Mental health supports ‘immediately’ needed for direct-provision residents

State criticised for failing to initially consider direct provision needs in Covid-19 response

The Doras report criticises the State for failing to initially consider people in direct provision in its Covid-19 response, noting that residents continue to share bedrooms and communal facilities. Photograph: Alan Betson

The Doras report criticises the State for failing to initially consider people in direct provision in its Covid-19 response, noting that residents continue to share bedrooms and communal facilities. Photograph: Alan Betson

 

Mental-health supports and services are urgently needed for vulnerable people who continue to live in direct provision while the Government lays out plans for a new programme to replace the current system, a Limerick-based charity has said.

The Doras charity warned that unsuitable accommodation, delays in case processing, substance misuse and addiction, a lack of support services and the impact of Covid-19 are detrimentally affecting the mental health of people in direct provision.

In a report published today, the charity underlined the need for staff and management in direct-provision centres to be able to “appropriately respond” to the mental-health needs of residents, including people “at high risk of suicide”.

Citing the example of a man who “died by suicide” in a direct-provision centre in Monaghan in August, the charity warned that more residents have expressed suicidal ideation during the Covid-19 pandemic.

The impact of Covid-19 on the lives of those in direct provision, including increased levels of isolation and the stigma associated with being an asylum seeker, is very concerning, notes the charity.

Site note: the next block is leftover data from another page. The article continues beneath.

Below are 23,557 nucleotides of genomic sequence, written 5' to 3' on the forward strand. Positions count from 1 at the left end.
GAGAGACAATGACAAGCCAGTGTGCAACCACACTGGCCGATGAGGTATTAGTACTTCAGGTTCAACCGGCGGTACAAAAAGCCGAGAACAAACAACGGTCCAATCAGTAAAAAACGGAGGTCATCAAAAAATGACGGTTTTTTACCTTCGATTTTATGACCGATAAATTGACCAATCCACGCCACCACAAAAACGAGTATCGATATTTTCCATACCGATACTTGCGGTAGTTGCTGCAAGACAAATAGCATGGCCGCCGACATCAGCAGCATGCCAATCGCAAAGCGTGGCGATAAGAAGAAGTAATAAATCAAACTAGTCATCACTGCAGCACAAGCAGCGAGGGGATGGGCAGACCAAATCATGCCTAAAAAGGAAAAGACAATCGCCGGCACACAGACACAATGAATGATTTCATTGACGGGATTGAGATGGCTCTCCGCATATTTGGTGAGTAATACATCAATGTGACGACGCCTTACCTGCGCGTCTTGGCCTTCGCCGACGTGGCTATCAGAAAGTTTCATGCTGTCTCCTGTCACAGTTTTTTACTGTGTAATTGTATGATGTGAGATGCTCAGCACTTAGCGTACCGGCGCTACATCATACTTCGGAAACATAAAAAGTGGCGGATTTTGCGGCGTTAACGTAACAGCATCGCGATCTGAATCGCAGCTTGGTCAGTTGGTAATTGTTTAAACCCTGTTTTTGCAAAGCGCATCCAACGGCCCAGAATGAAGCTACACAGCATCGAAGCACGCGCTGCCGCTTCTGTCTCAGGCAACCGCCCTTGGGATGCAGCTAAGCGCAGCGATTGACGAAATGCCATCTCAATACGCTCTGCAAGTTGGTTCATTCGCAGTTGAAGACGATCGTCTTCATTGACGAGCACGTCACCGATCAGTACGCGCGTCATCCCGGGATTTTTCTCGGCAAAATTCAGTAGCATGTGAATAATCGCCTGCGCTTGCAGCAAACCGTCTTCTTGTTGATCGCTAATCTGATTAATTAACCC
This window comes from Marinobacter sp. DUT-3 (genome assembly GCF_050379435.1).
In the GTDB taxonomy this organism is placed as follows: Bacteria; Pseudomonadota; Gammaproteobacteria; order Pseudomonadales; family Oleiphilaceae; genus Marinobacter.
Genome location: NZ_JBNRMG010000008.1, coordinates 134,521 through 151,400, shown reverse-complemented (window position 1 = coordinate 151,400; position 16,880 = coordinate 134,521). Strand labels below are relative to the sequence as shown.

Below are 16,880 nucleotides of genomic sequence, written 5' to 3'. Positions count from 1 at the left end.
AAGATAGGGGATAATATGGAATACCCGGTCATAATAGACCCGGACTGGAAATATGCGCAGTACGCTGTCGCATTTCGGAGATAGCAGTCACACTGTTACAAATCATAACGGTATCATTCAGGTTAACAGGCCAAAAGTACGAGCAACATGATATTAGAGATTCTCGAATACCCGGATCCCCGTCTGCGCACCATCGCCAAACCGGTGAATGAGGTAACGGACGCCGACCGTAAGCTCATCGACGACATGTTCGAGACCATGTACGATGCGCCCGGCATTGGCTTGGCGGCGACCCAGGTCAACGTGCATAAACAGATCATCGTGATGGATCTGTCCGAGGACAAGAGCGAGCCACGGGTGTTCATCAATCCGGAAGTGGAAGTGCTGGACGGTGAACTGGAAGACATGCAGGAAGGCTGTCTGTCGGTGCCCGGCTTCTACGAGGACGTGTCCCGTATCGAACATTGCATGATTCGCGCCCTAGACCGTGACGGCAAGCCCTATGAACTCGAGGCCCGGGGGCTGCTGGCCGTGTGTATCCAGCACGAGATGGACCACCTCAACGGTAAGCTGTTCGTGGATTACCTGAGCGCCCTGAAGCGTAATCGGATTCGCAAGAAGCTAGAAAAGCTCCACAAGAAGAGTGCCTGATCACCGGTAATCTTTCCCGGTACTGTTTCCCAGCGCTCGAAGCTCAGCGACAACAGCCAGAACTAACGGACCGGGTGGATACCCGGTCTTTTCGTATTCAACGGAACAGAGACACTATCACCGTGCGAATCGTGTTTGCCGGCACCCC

The report criticises the State for failing to initially consider people in direct provision in its Covid-19 response, noting that residents continue to share bedrooms and communal facilities.

The State’s failure to provide vulnerability assessments, “despite having an obligation to do so” since signing up to the European Union recast reception conditions directive in July 2018, means people with pre-existing mental conditions are not being identified, says the report.

Accessible supports are also required for those suffering from substance misuse and addiction arising from “forced idleness”, including social exclusion, long-term unemployment and trauma, it adds.

Targeted, multilingual outreach services are needed to prevent the “further traumatisation” of people already suffering as a result of war, human trafficking, exploitation, grief or loss, Doras director John Lannon said. “We see too many cases of people who feel they have been abandoned with nowhere to turn for mental-health support,” he said.

Mr Lannon commended the Government for it commitment to replacing the current system but noted that supports were needed “immediately” for vulnerable people.

While mainstream mental-health supports are in principle available to asylum seekers, many direct-provision residents are “unaware, or unable to access, such services”, he warned. “The problems are compounded by the lack of multilingual mental health services in Ireland, ” added Mr Lannon.

Suicidal ideation

The report expressed concern that recommendations from GPs, psychiatric services and other health professionals were not being acted upon by some staff at centres. It also warned that children with suicidal ideation, as reported by numerous bodies including the Ombudsman for Children’s office, is an ongoing problem.

The report calls for single rooms to be made available to at-risk residents and for the introduction of independent monitoring of centres from January 2021.

A spokesman for the Department of Children and Equality said discussions were ongoing with the Health Service Executive regarding the introduction of vulnerability assessments before the end of 2020.

The International Protection Accommodation Service takes account of any identified vulnerabilities when carrying out initial health assessments, said the spokesman.

“Every effort is made to ensure that residents’ specific needs are met,” he said. Where more intensive care needs are required, such cases are referred directly to the HSE and other agencies as appropriate.” Health Information and Quality Authority inspections of direct-provision centres are due to begin early in 2021, he added.